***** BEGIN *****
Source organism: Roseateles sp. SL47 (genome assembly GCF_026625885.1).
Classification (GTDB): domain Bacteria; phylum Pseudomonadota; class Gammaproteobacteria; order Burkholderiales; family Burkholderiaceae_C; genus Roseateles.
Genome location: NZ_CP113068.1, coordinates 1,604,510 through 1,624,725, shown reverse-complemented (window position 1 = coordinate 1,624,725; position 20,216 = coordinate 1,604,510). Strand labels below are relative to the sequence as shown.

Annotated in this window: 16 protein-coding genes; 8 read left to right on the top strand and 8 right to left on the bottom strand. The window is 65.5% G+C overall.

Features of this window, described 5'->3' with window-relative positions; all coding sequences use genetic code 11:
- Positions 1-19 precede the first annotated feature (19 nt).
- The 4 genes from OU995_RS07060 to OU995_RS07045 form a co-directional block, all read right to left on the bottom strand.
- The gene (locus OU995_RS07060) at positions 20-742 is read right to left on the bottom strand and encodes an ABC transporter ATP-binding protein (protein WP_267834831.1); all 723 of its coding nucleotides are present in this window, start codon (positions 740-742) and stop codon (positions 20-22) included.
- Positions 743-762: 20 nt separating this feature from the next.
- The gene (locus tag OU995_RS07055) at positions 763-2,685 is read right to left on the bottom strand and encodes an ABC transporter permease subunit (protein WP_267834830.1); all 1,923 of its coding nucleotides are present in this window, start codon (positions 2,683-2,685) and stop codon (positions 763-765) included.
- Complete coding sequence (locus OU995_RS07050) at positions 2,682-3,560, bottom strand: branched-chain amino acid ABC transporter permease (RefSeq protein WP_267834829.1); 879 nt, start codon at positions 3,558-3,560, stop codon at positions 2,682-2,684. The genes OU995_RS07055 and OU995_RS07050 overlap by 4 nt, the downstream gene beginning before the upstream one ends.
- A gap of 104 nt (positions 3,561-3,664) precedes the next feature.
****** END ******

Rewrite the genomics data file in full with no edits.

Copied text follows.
Source organism: Roseateles sp. SL47 (genome assembly GCF_026625885.1).
Classification (GTDB): domain Bacteria; phylum Pseudomonadota; class Gammaproteobacteria; order Burkholderiales; family Burkholderiaceae_C; genus Roseateles.
Genome location: NZ_CP113068.1, coordinates 1,604,510 through 1,624,725, shown reverse-complemented (window position 1 = coordinate 1,624,725; position 20,216 = coordinate 1,604,510). Strand labels below are relative to the sequence as shown.

Annotated in this window: 16 protein-coding genes; 8 read left to right on the top strand and 8 right to left on the bottom strand. The window is 65.5% G+C overall.

Features of this window, described 5'->3' with window-relative positions; all coding sequences use genetic code 11:
- Positions 1-19 precede the first annotated feature (19 nt).
- The 4 genes from OU995_RS07060 to OU995_RS07045 form a co-directional block, all read right to left on the bottom strand.
- The gene (locus OU995_RS07060) at positions 20-742 is read right to left on the bottom strand and encodes an ABC transporter ATP-binding protein (protein WP_267834831.1); all 723 of its coding nucleotides are present in this window, start codon (positions 740-742) and stop codon (positions 20-22) included.
- Positions 743-762: 20 nt separating this feature from the next.
- The gene (locus tag OU995_RS07055) at positions 763-2,685 is read right to left on the bottom strand and encodes an ABC transporter permease subunit (protein WP_267834830.1); all 1,923 of its coding nucleotides are present in this window, start codon (positions 2,683-2,685) and stop codon (positions 763-765) included.
- Complete coding sequence (locus OU995_RS07050) at positions 2,682-3,560, bottom strand: branched-chain amino acid ABC transporter permease (RefSeq protein WP_267834829.1); 879 nt, start codon at positions 3,558-3,560, stop codon at positions 2,682-2,684. The genes OU995_RS07055 and OU995_RS07050 overlap by 4 nt, the downstream gene beginning before the upstream one ends.
- A gap of 104 nt (positions 3,561-3,664) precedes the next feature.